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From Climate Risk to Resilience: Unpacking the Economic Impacts of Climate Change in Malawi

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Climate change is not projected to materially alter Malawi’s climate profile. Instead, it is likely to exacerbate existing climate vulnerabilities by increasing the frequency and intensity of cyclones, floods, and droughts. This is largely due to increased uncertainty around future precipitation levels. These adverse effects have already started to materialize and are expected to increase substantially over the next decades, particularly if efforts to reduce global greenhouse gas emissions by high-emitting countries are insufficient. Climate change is also projected to increase average annual temperatures across the country.

Climate change is expected to significantly affect Malawi’s economy, mainly because of its dependence on climate-sensitive economic sectors and its low capacity to take adaptation measures due to preexisting macroeconomic vulnerabilities. Malawi’s sensitivity to climate shocks is underpinned by significant environmental degradation, in particular deforestation, watershed degradation, and poor soil management.

The two main impact channels are likely to be agriculture and road infrastructure. In agriculture, the increased uncertainty around future precipitation levels in Malawi will likely result in higher variability in crop yields. Climate change is projected to exacerbate preexisting environmental degradation challenges, including soil erosion. These effects are particularly problematic due to Malawi’s high poverty rate, lack of economic diversification (the agriculture sector represents one-third of the economy and employs over 70 per cent of the workforce), and significant dependence on rainfed production (about 80 percent of the population). Climate change is likely to significantly impact Malawi’s road infrastructure, mainly due to the increased risk of flooding, which would have broader economic and social knock-on impacts.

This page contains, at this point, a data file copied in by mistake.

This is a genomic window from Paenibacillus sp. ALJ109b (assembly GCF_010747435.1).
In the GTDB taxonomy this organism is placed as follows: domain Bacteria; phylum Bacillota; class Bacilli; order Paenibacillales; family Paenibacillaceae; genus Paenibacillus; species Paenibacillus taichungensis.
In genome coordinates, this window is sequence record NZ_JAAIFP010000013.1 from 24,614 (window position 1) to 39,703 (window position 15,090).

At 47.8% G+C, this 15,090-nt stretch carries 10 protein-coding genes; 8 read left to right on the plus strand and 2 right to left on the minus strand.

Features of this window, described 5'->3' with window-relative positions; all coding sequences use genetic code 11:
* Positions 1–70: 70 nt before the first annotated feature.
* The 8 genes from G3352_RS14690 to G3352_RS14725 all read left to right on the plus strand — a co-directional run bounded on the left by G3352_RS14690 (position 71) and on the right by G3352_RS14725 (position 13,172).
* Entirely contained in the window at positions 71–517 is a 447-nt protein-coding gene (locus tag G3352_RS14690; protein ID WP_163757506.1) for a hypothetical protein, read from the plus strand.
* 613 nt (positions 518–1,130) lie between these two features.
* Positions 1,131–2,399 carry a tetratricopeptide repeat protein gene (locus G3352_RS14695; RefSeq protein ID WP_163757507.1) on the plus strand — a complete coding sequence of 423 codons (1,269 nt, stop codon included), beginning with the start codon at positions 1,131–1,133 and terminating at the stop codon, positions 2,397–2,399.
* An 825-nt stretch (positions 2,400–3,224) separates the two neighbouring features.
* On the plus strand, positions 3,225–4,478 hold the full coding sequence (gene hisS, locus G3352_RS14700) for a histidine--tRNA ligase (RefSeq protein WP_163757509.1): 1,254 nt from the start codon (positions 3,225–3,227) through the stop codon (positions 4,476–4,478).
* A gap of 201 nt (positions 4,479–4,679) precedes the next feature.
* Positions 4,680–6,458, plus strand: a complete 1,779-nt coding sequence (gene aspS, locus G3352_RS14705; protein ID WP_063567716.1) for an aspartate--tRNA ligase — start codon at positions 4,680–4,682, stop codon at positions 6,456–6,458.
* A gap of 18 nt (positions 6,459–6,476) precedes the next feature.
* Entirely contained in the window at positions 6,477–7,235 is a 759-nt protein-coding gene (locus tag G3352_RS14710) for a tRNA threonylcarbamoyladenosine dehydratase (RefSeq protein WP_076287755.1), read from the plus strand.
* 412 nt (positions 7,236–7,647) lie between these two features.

The Government of Malawi (GoM) is well aware of these risks and has taken proactive measures to address them. These include various sectoral and economywide strategies, climate policies, and frameworks that consider the need for adaptation measures. Malawi is also in the process of developing a more comprehensive National Adaptation Plan (NAP).

However, these efforts have failed to materialize into meaningful mobilization of funding for adaptation. This is due to various factors, including challenges in translating high-level adaptation plans into investment pathways (and bankable infrastructure projects), difficulties in accessing climate finance given the complexity of the current climate finance architecture, and macroeconomic vulnerabilities, in particular unsustainable public debt levels.

This report recommends that a potential ARIP in Malawi support the GoM in taking a transformative approach to climate adaptation and resilience, particularly for the agriculture sector and for road infrastructure. This is because climate change is likely to have the most impact on Malawi’s economy through these channels and because research finds that prioritizing agricultural development would be most effective at both incentivizing economic growth and reducing poverty. More precisely, the report suggests that an ARIP could focus on (i) supporting the GoM in advancing its NAP process, including the development of adaptation and resilience investment pathways, linked to project pipelines and underpinned by a robust cost-benefit analysis of climate adaptation and resilience measures; (ii) enabling the mobilization of funding for climate adaptation at scale and in a sustainable manner for Malawi’s economy; and (iii) improving domestic, regional, and international engagement and coordination on adaptation and resilience strategy development, implementation, and evaluation, including effective disbursement of funding mobilized through the platform in line with the national level strategy

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